Tuesday, 16 December 2014

New Year's Revolution

It's Holiday Season. This may be needed. What do dressing room mirrors, bathroom scales, tact-less relatives and drunken friends-of-friends all have in common?
Let the Friend Like Me tell you about one New Year's resolution actually worth making. What about keeping it? Worry not, it keeps itself... A revolution.

A few years ago, while I was expecting baby #last, my then toddler threw a mega tantrum. He wouldn't enter the home of one of our close relatives that we haven't seen in a while. So we carried him in. Once inside, he wouldn't take his jacket off. So we peeled him out of it. Then he wouldn't stand, sit or be quiet - instead, he rolled himself around the carpet, banging the floor with arms and legs, howling at the top of his lungs. If childcare services happened to be passing by, I am sure we would've got a tap on the shoulder.

I raised my firstborn son mostly by myself and as expected, he never threw a tantrum, probably knowing somewhere deep down not to mess with his mom/dad 2-in-1 combo. Flash forward: my husband and I - both tantrum-virgins in our 40's - were looking at each other wondering what had possessed our otherwise angelic child and how to get him back when my in-law asked: 

"Marina, who on your side of the family is this stubborn?"

My husband gasped. 

The Merriam-Webster dictionary amongst others, gives this definition of the word 'offend': 
to cause to feel hurt, angry, or upset by something said or done. 

Oh how completely I used to succumb to that feeling! For those that know the funny/fearless/fire-breathing dragon I am today, it will be hard to imagine I used to be a serial blusher as a child. Any sentence longer than four words would have ended in my face turning red. God forbid that a question followed - I’d turn crimson. 

Following is a short biography of me feeling offended: 
  • In elementary school, some 'mean girls' called me Dumbo as I had protruding ears. Worry not - I got it fixed. Once I work up my blogging courage, I’ll be sure to visit the 10 yr old me the day they took off the bandages and gave me a hand-held mirror. I was the first ever cosmetic surgery in Belgrade's Children's Hospital. My BEFORE & AFTER photo still hangs in the office of the Chief of Surgery. 
  • Then there was this girl in Grade 9 standing with her group of friends who were anxiously awaiting details of some wild weekend romp or perhaps the exaggerated version of it. As I walked by, she stopped mid-story with the comment: "hold on, gotta wait for the nun to pass". Nun!!! Of course it's funny today - I'm kind of grateful to have been nun-like at 16. But then, those words scorched. I heard them as: dull, uninteresting, unlovable
  • Embarrassingly, this didn't end with maturity. A cool mom who was a close friend of our family went to the same aerobics studio as I. One time during an intense day of studying for exams, I dragged myself to a class hoping to alleviate accumulated anxiety. Totally beaten up by our insane, Bin-Laden-hunt-worthy instructor, I took my time in the change-room. Then I heard a thunderous: "Marina!!! Your breasts are HUGE!" coming out of the mouth of this woman who knew me since birth. Needless to say about fifty pairs of eyes immediately swivelled to my - thankfully - bra-covered rack. In Serbia during the late 80’s we weren't in on Victoria’s Secret. Apparently, this was good news. Where is a Kardashian when you need one??!! For the next few years that followed I actually adopted a hunched posture and oversized shirts.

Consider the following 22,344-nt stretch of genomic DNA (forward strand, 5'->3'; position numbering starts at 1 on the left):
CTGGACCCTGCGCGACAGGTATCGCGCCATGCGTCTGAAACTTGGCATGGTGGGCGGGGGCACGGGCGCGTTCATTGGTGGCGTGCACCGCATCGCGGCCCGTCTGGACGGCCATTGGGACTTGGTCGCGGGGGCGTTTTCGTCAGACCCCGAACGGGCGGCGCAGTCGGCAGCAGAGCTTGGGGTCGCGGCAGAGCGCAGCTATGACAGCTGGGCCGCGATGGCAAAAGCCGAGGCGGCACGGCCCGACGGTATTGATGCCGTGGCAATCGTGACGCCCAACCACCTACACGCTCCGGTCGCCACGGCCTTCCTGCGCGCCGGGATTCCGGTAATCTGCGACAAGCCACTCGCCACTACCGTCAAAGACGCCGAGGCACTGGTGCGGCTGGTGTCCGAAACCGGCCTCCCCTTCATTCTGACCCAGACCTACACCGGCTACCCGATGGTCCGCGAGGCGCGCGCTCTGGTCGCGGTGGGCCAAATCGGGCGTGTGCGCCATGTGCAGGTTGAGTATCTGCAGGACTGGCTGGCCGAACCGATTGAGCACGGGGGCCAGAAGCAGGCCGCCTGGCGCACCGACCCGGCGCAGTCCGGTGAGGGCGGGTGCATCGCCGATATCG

This all before I raked up the glamorous status of a new immigrant single mother and my three sets of in-laws! Plenty to be offended by. 
Epiphanies can't be bleep-ed

Epiphanies can occur at any given moment. Epiphanies can also arrive in somewhat profane language. But once they occur, there is no way back. My epiphany likely followed a marathon of obsessing who is going to think what; should I do/say/wear this or that. Yes, I actually don’t remember. What I do know for sure is that I was exhausted of trying to predict the future chess- like moves of characters who were supposed to have predominantly supportive roles in my life. 

"I don't GIVE a sh*t!" 

The relief was instantaneous. The worries I dragged around with me since forever washed off as effortlessly as if I simply showered them off. Why did it take me so long??? 

I should have known. If I only faced the word itself and read it correctly. Offend. OFF. END. 
Turn it off. Then it ends. So simple. "I don't GIVE a sh*t!" The pharmacist in me can't resist adding: repeat a few times, before and after each meal, even if right this second, you kind of still do give a sh*t. Then feel the relief washing all over you - coming here to stay. 

Back in that living room, where the toddler was still tantrum-ing on the carpet. By my third marriage, I'd became a pro at this: Surrender. Have fun. Flirt with what used to be a potential for a disaster. Mischievously, wink at my hubby. Then make a resolution: I stubbornly refuse to get offended.